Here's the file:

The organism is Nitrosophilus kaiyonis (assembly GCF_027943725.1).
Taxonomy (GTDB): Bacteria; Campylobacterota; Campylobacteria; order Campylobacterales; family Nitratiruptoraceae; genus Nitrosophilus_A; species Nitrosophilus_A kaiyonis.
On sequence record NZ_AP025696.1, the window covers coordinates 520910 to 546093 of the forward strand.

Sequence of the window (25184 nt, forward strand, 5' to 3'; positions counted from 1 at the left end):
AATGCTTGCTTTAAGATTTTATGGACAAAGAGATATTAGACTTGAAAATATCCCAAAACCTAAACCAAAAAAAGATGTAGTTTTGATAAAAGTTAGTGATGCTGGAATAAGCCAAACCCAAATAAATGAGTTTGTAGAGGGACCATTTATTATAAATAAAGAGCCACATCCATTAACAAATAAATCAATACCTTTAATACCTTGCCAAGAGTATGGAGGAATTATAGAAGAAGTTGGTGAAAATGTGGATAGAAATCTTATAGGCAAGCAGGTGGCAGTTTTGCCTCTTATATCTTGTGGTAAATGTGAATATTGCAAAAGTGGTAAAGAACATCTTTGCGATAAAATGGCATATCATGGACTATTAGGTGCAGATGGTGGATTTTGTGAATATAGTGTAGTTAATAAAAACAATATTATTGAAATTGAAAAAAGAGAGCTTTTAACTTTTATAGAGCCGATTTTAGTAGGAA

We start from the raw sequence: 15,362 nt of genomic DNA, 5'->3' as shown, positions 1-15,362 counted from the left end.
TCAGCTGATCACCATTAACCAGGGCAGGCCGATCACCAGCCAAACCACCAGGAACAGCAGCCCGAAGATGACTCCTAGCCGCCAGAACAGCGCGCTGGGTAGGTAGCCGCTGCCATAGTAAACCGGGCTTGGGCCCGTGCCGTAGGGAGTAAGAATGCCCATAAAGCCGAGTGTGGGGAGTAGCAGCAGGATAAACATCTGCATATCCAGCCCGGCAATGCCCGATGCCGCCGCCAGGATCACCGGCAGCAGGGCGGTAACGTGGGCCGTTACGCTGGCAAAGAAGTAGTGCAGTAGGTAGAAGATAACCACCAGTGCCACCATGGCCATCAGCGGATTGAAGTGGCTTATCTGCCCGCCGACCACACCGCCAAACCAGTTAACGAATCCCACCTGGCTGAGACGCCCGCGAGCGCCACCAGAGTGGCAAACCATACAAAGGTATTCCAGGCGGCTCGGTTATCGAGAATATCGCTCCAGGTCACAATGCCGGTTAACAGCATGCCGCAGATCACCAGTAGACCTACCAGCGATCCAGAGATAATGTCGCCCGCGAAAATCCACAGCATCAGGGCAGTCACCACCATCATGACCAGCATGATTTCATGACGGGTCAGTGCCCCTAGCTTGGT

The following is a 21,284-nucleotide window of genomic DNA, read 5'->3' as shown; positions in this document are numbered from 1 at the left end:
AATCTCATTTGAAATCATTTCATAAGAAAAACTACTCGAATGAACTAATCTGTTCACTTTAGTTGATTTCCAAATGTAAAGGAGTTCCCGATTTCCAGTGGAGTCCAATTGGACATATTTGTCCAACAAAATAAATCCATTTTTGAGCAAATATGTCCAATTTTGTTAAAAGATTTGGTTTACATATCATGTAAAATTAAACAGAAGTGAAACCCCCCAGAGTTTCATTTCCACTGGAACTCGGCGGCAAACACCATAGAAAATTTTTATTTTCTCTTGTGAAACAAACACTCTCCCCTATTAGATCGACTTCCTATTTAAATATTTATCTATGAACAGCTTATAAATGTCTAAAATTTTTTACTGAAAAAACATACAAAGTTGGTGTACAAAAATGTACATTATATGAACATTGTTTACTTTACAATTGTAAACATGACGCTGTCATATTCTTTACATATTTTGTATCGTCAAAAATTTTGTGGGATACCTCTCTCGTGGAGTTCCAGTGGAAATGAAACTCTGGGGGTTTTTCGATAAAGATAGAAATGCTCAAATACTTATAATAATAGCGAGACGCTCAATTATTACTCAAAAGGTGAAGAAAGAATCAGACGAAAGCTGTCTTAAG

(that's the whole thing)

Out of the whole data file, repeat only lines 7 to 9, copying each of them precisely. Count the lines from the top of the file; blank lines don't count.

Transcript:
TCAGCTGATCACCATTAACCAGGGCAGGCCGATCACCAGCCAAACCACCAGGAACAGCAGCCCGAAGATGACTCCTAGCCGCCAGAACAGCGCGCTGGGTAGGTAGCCGCTGCCATAGTAAACCGGGCTTGGGCCCGTGCCGTAGGGAGTAAGAATGCCCATAAAGCCGAGTGTGGGGAGTAGCAGCAGGATAAACATCTGCATATCCAGCCCGGCAATGCCCGATGCCGCCGCCAGGATCACCGGCAGCAGGGCGGTAACGTGGGCCGTTACGCTGGCAAAGAAGTAGTGCAGTAGGTAGAAGATAACCACCAGTGCCACCATGGCCATCAGCGGATTGAAGTGGCTTATCTGCCCGCCGACCACACCGCCAAACCAGTTAACGAATCCCACCTGGCTGAGACGCCCGCGAGCGCCACCAGAGTGGCAAACCATACAAAGGTATTCCAGGCGGCTCGGTTATCGAGAATATCGCTCCAGGTCACAATGCCGGTTAACAGCATGCCGCAGATCACCAGTAGACCTACCAGCGATCCAGAGATAATGTCGCCCGCGAAAATCCACAGCATCAGGGCAGTCACCACCATCATGACCAGCATGATTTCATGACGGGTCAGTGCCCCTAGCTTGGT

The following is a 21,284-nucleotide window of genomic DNA, read 5'->3' as shown; positions in this document are numbered from 1 at the left end:
AATCTCATTTGAAATCATTTCATAAGAAAAACTACTCGAATGAACTAATCTGTTCACTTTAGTTGATTTCCAAATGTAAAGGAGTTCCCGATTTCCAGTGGAGTCCAATTGGACATATTTGTCCAACAAAATAAATCCATTTTTGAGCAAATATGTCCAATTTTGTTAAAAGATTTGGTTTACATATCATGTAAAATTAAACAGAAGTGAAACCCCCCAGAGTTTCATTTCCACTGGAACTCGGCGGCAAACACCATAGAAAATTTTTATTTTCTCTTGTGAAACAAACACTCTCCCCTATTAGATCGACTTCCTATTTAAATATTTATCTATGAACAGCTTATAAATGTCTAAAATTTTTTACTGAAAAAACATACAAAGTTGGTGTACAAAAATGTACATTATATGAACATTGTTTACTTTACAATTGTAAACATGACGCTGTCATATTCTTTACATATTTTGTATCGTCAAAAATTTTGTGGGATACCTCTCTCGTGGAGTTCCAGTGGAAATGAAACTCTGGGGGTTTTTCGATAAAGATAGAAATGCTCAAATACTTATAATAATAGCGAGACGCTCAATTATTACTCAAAAGGTGAAGAAAGAATCAGACGAAAGCTGTCTTAAG